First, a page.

Heroes can be found throughout the entire playoffs for each team, but most importantly, they are found in the Stanley Cup Finals. Every team can point to a time or place in each of their playoff journeys and mark out when that was the defining moment that shaped their Stanley Cup run. Whether it was a fluky goal, a breakaway, a huge stop in net or something that sparked a series comeback, each team’s path to the Finals has had a hero or leader to carry them through their struggles. That is why it is important to review how each team got here and how each hero or moment could have sparked, or potentially will spark, a Stanley Cup Finals victory. Second, in this two-part series is: the New York Rangers.
How They Got Here: The Rangers journey to the Stanley Cup Finals has followed a similar path of the Los Angeles Kings. Each round had needed a new superman to step up at crucial points of a series and like the Kings, New York had also made a little bit of history on their way to the Finals. In the first round, the Rangers played their long-time division rivals in the Philadelphia Flyers. This was quite the back-and-forth series and if it was not for Steve Mason being injured to start the series, the Blueshirts may have gone home early in the playoffs. Luckily for New York, Ray Emery got to start in three of the games and posted a 3.49 GAA and a .889 save percentage. Although Steve Mason had a terrific 1.97 GAA and a .939 save percentage, it was still ‘King Hank’ that outlasted Mason and the Flyers in an epic bounce-back performance in game seven.
Moving on to open a second-round series in Pittsburgh, New York started strong against the Penguins, getting a game one win in overtime by the score of 3-2. However, the Rangers would drop their next three in a row all while being outscored 9-2. After losing game four to the Pens, looking tired and feeling embarrassed in losing three straight, all while attempting to become only the 25th team in the NHL playoffs since 1987 to comeback from a 3-1 series hole… a tragedy occurred. Yet, it was at this moment, in this Pittsburgh series, that a true leader stepped up and sparked his team to the start of a huge comeback series victory: Marty St. Louis.
Before game five, St. Louis mother had unexpectedly passed away from a heart attack at the age of 63. The next day, the forward was dressed and ready to play, inspiring the Blueshirts to a 5-1 victory on the road. After winning game six at home, a game that saw St. Louis notch the opening goal, New York had to travel to Pittsburgh for another game seven. On the power play, it was St. Louis again who initiated the victory. With roughly 12 minutes to play in the game, St. Louis was able to center a nifty little back-handed pass through traffic to a crashing Brad Richards, who buried it top shelf for what ended up being the game-and series-winner. Next up for the Rangers, Marty would have to play in front of his home-crowd in Montreal, Quebec, versus the Canadiens.
The series with Montreal could not have gotten off to a more shocking start. In game one, arguably the best player and goalie for the Canadiens, Carey Price, got hurt after a collision with the Rangers’ Chris Kreider. After that, it was all about the ‘King’ versus the youngster in net for the Canadiens, Dustin Tokarski. Albeit, Tokarski stood strong in net for Montreal, but in game seven, the ‘King’ did what he does best: win. Like in game six against the Philadelphia Flyers, Lundqvist was shelled in game five against the Canadiens. However, also like in the Flyers series, he had an incredible bounce-back performance and shutout the Habs, a shutout that included a breathtaking blocker save on Thomas Vanek during the second period.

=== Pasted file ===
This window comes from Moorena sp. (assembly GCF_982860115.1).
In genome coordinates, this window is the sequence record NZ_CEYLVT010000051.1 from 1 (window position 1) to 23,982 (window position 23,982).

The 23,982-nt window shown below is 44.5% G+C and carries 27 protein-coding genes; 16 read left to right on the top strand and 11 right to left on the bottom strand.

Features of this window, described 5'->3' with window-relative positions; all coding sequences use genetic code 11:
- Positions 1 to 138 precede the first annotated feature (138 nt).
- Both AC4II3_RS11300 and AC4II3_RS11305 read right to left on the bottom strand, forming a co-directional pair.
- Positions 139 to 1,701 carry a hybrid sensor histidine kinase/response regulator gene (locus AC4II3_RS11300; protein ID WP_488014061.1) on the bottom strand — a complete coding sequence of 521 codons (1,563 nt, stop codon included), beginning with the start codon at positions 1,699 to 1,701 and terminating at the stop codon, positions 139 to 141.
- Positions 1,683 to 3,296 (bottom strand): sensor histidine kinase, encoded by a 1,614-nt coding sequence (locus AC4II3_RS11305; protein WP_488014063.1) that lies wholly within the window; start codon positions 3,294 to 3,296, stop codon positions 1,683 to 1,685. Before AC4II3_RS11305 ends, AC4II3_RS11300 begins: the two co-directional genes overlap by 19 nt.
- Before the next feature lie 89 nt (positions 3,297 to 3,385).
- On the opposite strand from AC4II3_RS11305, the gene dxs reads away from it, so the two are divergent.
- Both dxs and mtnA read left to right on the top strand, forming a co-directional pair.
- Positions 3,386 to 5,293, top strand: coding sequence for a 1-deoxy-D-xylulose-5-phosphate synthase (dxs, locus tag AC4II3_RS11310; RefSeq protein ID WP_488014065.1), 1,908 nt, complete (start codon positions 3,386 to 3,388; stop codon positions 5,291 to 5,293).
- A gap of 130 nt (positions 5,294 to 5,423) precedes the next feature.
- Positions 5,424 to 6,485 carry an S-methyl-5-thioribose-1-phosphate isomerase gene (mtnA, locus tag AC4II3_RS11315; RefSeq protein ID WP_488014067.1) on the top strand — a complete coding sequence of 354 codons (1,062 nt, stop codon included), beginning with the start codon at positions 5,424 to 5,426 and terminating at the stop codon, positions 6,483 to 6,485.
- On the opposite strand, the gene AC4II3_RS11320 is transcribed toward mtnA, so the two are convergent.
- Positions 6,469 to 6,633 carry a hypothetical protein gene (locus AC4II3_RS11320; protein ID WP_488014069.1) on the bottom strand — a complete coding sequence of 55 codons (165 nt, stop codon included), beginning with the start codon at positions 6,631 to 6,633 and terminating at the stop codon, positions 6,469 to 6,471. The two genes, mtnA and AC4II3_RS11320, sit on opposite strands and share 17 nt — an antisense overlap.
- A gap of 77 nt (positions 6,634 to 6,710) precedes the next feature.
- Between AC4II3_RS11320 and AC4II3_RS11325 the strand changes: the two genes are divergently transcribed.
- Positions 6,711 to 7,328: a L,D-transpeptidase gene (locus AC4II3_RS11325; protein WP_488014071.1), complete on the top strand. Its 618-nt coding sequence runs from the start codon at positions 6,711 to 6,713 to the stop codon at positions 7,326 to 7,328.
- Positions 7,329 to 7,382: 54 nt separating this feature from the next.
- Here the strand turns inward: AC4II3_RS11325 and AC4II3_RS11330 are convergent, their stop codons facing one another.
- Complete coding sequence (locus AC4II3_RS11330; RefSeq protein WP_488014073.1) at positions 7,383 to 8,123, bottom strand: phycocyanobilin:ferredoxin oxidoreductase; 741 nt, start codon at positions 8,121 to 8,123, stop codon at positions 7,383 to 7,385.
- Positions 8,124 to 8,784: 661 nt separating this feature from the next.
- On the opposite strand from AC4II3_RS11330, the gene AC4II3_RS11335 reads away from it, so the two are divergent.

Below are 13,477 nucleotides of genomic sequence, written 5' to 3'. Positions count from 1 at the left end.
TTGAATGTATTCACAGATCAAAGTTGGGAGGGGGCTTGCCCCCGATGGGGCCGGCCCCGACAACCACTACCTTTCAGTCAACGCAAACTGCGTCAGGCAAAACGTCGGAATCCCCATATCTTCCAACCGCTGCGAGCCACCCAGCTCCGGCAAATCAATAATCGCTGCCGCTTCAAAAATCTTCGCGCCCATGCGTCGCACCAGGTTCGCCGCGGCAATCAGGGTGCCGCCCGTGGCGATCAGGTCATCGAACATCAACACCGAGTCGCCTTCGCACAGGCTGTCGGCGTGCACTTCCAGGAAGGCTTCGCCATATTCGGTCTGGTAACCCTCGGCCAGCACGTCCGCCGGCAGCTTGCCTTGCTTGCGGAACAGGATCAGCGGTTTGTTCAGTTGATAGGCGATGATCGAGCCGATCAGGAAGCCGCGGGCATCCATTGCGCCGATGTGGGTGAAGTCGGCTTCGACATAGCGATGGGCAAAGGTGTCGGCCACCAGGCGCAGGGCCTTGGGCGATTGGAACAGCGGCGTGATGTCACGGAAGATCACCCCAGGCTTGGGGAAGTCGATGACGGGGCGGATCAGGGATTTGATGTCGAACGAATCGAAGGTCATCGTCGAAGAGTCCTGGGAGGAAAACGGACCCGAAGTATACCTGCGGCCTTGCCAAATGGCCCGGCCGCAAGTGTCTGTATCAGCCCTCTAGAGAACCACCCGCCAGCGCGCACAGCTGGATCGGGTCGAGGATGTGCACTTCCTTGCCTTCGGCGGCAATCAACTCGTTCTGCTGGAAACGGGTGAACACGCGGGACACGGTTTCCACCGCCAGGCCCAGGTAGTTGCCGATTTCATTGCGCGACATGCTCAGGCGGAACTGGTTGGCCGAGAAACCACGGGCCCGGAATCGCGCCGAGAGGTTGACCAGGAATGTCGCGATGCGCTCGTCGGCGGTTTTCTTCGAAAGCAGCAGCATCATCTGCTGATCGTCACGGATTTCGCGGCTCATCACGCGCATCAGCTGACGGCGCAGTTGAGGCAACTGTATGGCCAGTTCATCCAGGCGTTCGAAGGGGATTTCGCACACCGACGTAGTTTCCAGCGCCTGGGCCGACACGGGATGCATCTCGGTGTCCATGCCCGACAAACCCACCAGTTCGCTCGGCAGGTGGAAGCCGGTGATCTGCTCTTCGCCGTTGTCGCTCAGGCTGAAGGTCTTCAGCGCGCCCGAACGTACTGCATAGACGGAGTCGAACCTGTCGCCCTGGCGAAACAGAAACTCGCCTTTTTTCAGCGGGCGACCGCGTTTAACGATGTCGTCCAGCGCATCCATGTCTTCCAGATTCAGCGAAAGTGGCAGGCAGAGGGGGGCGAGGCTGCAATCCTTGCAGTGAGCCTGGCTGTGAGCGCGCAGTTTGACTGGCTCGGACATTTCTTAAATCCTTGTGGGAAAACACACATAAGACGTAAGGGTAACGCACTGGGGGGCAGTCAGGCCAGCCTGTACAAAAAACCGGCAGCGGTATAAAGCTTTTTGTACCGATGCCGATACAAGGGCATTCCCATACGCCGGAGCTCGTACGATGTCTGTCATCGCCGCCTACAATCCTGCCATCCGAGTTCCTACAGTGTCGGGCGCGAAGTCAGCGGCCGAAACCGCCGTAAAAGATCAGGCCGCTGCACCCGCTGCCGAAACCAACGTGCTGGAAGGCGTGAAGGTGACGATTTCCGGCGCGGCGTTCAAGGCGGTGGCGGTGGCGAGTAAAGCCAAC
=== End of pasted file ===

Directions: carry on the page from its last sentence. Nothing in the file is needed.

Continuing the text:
As good as Henrik Lundqvist was in this series, one player in particular made history for New York. Defenseman Ryan McDonagh got off to an incredible start against the Habs, racking up one goal and three assists in game one. In the series as a whole, McDonagh set a Rangers record with eight assists and was second in the history of New York defensemen to get 10 points in a single series (one point behind Brian Leetch’s 11 points in the 1994 Finals).
How They Will Win the Stanley Cup: Just as anyone would expect from a team with nobody wearing the letter “C” on their jerseys, the New York Rangers have made it this far on the backs of every single Blueshirt on the team. Although the Rangers have relied heavily on the ‘King’ in net to play as solid as he has and to make incredible game-changing saves, the Stanley Cup Finals cannot be won by himself, but rather via coach Alain Vigneault’s ability to receive scoring from every one of his lines.
In the opening round with the Flyers, eight different players scored two goals for New York and all four of their game winners were scored by different Rangers. In their series with the Penguins, 10 different players pitched in for their 15 total goals- again, none of which were from their regular-season leading goal scorer, Rick Nash. The Rangers play an up-tempo game that relies heavily on all four lines and all six defensemen being able to contribute and in this postseason alone, eight different players for New York have ten points or more. If the Rangers have any chance at winning the Stanley Cup, it will have to be through the continuing successes of their timely team scoring in front of their great goaltending.
Commentary by Ryne Vyles
Part One @ GuardianLV